In today’s industry, organizations are recognizing that connected assets need to feed information into an APM system to appropriately utilize the collected data. For example, a large chemical company in Saudi Arabia deployed an APM system and improved the average failure rate of their pipes from 172 days to more than 2,100 days, representing a 1,135% improvement.
For organizations with end-to-end IoT (Internet of Things) environments, big data analytics can’t focus on just a few data sources. APM enables organizations to combine data silos and model the unique nature of industrial assets within their operational context.
This is one area where there are significant differences between the industrial and consumer sectors. In the industrial world, failures can be highly varied. Since there is currently no industrial equivalent to Google or Amazon to combine machine data across enterprises, the data pools needed to develop these kinds of analytics are limited to large enterprises and original equipment manufacturers (OEM). While companies are sensitive about their operational data, many are beginning to understand that sharing their fault and failure data with others is extremely beneficial for the whole industry.
With this pool of data, the next wave of data analytics has immense potential. By analyzing this data, emerging fault patterns can be matched and compared to historical data from a “library” of previous similar cases. With this, automated diagnostics can provide a description of the problem and a forecast for the potential time-to-failure.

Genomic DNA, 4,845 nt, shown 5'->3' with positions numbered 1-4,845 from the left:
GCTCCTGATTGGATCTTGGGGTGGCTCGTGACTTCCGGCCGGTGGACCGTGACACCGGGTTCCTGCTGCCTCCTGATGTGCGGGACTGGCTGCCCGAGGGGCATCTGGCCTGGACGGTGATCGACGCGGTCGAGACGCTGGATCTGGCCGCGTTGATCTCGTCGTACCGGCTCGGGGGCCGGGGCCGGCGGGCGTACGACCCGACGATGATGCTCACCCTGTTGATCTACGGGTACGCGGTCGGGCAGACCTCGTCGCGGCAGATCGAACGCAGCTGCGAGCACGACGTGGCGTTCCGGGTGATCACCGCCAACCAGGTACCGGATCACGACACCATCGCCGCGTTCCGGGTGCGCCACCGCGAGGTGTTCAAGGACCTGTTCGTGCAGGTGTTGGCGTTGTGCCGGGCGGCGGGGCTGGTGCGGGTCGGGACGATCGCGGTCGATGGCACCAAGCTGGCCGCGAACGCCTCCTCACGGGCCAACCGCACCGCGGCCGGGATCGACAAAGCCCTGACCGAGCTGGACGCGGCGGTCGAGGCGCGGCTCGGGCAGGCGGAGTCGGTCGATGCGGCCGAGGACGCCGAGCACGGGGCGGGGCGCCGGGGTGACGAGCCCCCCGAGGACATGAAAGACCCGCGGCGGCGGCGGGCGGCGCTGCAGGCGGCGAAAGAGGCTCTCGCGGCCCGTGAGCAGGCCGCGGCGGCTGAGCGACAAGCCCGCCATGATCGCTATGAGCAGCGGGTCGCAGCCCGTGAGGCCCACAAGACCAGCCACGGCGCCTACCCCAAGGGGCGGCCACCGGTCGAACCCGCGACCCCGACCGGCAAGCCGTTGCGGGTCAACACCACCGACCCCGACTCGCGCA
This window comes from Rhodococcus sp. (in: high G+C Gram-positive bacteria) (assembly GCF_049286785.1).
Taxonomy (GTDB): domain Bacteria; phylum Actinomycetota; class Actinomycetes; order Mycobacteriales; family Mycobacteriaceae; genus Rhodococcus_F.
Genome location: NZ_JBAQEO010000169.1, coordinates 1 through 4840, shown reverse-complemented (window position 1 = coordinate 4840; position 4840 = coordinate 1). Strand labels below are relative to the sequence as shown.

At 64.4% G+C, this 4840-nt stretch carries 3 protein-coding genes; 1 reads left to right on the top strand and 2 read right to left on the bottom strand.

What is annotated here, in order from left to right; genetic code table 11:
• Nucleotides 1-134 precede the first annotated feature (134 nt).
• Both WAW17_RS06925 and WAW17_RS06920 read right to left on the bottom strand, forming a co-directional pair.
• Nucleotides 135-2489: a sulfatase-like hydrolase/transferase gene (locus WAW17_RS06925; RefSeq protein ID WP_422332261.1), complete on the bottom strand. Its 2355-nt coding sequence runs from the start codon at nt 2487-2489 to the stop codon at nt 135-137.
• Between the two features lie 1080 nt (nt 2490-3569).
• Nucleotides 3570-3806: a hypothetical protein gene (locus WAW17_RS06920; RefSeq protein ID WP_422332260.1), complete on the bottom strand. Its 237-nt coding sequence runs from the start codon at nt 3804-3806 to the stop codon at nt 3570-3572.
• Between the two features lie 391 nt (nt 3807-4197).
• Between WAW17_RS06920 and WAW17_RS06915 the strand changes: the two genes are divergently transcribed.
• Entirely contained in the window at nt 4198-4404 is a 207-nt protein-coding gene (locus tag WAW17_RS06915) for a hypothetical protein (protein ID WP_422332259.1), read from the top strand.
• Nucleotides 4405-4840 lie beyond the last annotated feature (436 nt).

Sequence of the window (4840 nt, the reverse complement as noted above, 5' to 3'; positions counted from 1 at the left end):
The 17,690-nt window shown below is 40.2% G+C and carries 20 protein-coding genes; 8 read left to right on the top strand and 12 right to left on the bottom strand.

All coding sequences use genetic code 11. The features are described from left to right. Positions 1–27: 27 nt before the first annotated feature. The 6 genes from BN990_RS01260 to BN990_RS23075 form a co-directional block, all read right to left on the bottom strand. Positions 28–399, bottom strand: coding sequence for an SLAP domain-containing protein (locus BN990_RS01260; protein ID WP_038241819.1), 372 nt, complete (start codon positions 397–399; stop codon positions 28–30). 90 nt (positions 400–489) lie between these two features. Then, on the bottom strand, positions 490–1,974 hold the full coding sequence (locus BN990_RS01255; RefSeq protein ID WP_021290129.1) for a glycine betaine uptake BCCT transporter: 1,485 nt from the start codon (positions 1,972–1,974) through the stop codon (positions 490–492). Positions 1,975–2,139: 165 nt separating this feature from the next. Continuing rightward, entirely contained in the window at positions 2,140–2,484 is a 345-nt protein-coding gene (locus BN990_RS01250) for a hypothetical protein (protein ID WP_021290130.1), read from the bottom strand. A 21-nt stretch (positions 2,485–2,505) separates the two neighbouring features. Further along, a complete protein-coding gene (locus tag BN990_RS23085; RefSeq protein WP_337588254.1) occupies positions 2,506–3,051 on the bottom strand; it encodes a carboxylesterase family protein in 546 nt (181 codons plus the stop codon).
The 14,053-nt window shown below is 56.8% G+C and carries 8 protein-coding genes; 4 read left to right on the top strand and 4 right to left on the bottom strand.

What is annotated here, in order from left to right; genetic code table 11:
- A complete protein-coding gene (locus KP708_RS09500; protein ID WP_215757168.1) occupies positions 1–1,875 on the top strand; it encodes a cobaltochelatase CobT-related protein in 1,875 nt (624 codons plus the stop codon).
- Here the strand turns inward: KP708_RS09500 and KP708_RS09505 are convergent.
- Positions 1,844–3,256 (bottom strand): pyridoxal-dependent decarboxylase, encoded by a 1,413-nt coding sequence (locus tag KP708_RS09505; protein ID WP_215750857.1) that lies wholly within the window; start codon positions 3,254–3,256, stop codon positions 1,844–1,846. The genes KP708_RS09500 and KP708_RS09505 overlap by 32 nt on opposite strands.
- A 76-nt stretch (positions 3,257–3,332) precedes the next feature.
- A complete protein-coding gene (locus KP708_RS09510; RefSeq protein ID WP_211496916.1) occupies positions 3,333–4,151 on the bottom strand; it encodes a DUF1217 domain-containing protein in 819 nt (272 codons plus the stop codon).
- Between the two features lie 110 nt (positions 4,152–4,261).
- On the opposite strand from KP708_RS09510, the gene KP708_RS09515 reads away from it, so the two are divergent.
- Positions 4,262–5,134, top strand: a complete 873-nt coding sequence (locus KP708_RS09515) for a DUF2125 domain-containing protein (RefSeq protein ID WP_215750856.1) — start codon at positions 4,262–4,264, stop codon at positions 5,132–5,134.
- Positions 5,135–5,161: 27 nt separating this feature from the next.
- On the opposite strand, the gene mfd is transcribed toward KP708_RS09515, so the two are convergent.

Even for equipment not outfitted with sensors, larger data pools support better statistical analysis based on equipment in similar operating conditions. This allows engineers and operators to make more informed decisions when establishing a maintenance strategy because they’ll understand the true component failure rate. Current technology typically relies on OEM recommendations or industry studies that were often conducted years ago.
For many companies, maintenance strategy development is a subjective, experience-driven process. The data to make objective decisions is often sparse, doesn’t exist, or is difficult to access. Moving to condition-based approaches resolves much of this issue by basing activities on the current condition of an asset, but even these techniques still require significant expertise and leave room for improvement.
The potential for applying advanced data analysis to machine operations is promising, but there are still challenges. It’s critical to have access to the right kind of data, and for many companies, this may mean being willing to share and trade data with other companies. As companies start sharing information and improving operations, they will realize the benefits outweigh the concerns of helping competitors.
Organizations understand that the direct cost of downtime is detrimental to business. In many cases, the indirect costs of this downtime, such as a damaged reputation, are equally, if not more disruptive than the direct costs. Industrial operators must embrace a big data strategy that provides the best outcome for their assets if they wish to maintain profitability and growth. By identifying failure trends and characteristics early with data, industrial organizations improve overall asset reliability and cut costs, both short and long term.